December 29, 2008
Whoops! My Computer Accidentally Deleted the Evidence!
Andrew Hebl, a law clerk for the Wisconsin Supreme Court, has posted a new article on SSRN discussing Federal Rule of Civil Procedure 37(e). The rule states that, generally, "a court may not impose sanctions under these rules on a party for failing to provide electronically stored information lost as a result of the routine, good-faith operation of an electronic information system." He takes the position that, since the Rules were amended in 2006, courts have been misapplying this "good faith" standard:
The Federal Rules of Civil Procedure were amended effective December 1, 2006 to address concerns about discovery of electronically stored information. One of these amendments, Rule 37(e), created a safe harbor for parties that destroy relevant information as a result of the good faith, routine operation of their electronic storage systems. The rule recognizes the enhanced difficulty of preserving relevant information in the electronic context due to the automatic operation of electronic storage systems and the necessary deletion and modification of such systems' contents from time to time due to storage constraints and other technological limitations. The rule's good faith requirement protects parties and addresses their concerns by precluding sanctions where conduct is not reckless or intentional, and applies after a duty to preserve relevant evidence has arisen. This Comment is the first to consider how courts have applied the rule since its adoption. In evaluating courts' performance, this Comment concludes that the rule has been misapplied and, in effect, rendered superfluous, in that courts have continued to impose sanctions for insufficiently culpable conduct, or alternatively, have essentially ignored the rule by holding parties to a strict liability standard. The end result is that problems created by electronically stored information in the destruction of evidence context have been left unaddressed. The article attempts to remedy this situation by proposing a framework for proper application of Rule 37(e).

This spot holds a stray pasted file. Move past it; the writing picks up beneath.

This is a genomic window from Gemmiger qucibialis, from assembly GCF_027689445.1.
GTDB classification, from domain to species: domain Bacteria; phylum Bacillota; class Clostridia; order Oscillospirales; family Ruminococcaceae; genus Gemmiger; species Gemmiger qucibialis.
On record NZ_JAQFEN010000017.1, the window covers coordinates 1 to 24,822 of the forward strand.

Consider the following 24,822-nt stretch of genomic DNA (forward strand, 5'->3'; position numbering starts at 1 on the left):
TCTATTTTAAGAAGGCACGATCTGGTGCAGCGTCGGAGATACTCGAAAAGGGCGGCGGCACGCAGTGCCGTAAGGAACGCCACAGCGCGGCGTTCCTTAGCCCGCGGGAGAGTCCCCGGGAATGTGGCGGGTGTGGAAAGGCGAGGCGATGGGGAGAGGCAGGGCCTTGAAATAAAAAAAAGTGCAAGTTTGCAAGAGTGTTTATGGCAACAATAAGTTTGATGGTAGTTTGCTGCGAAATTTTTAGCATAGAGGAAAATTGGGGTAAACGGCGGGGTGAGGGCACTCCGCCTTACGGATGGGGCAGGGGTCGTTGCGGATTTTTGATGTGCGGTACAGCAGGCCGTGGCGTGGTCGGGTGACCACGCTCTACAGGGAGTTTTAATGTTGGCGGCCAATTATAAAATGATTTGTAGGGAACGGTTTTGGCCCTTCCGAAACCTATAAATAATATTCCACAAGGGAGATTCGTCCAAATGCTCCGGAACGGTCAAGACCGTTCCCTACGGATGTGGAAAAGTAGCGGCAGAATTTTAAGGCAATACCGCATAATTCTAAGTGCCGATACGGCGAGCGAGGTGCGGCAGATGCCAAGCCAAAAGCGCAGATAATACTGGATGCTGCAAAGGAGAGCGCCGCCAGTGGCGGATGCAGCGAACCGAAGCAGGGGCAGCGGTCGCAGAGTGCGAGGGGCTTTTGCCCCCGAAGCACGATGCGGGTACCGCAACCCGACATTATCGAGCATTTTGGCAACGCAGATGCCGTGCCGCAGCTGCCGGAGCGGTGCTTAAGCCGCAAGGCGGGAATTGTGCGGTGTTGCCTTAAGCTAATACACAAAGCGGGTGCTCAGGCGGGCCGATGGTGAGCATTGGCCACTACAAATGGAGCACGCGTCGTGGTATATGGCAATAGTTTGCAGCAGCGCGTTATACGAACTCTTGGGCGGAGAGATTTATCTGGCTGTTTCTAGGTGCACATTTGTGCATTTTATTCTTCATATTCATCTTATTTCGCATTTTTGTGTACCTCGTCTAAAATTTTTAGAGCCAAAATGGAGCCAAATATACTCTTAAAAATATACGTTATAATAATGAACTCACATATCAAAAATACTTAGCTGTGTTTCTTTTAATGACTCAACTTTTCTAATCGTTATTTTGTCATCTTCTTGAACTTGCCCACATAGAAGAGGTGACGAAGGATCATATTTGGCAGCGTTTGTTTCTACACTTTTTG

December 29, 2008 | Permalink
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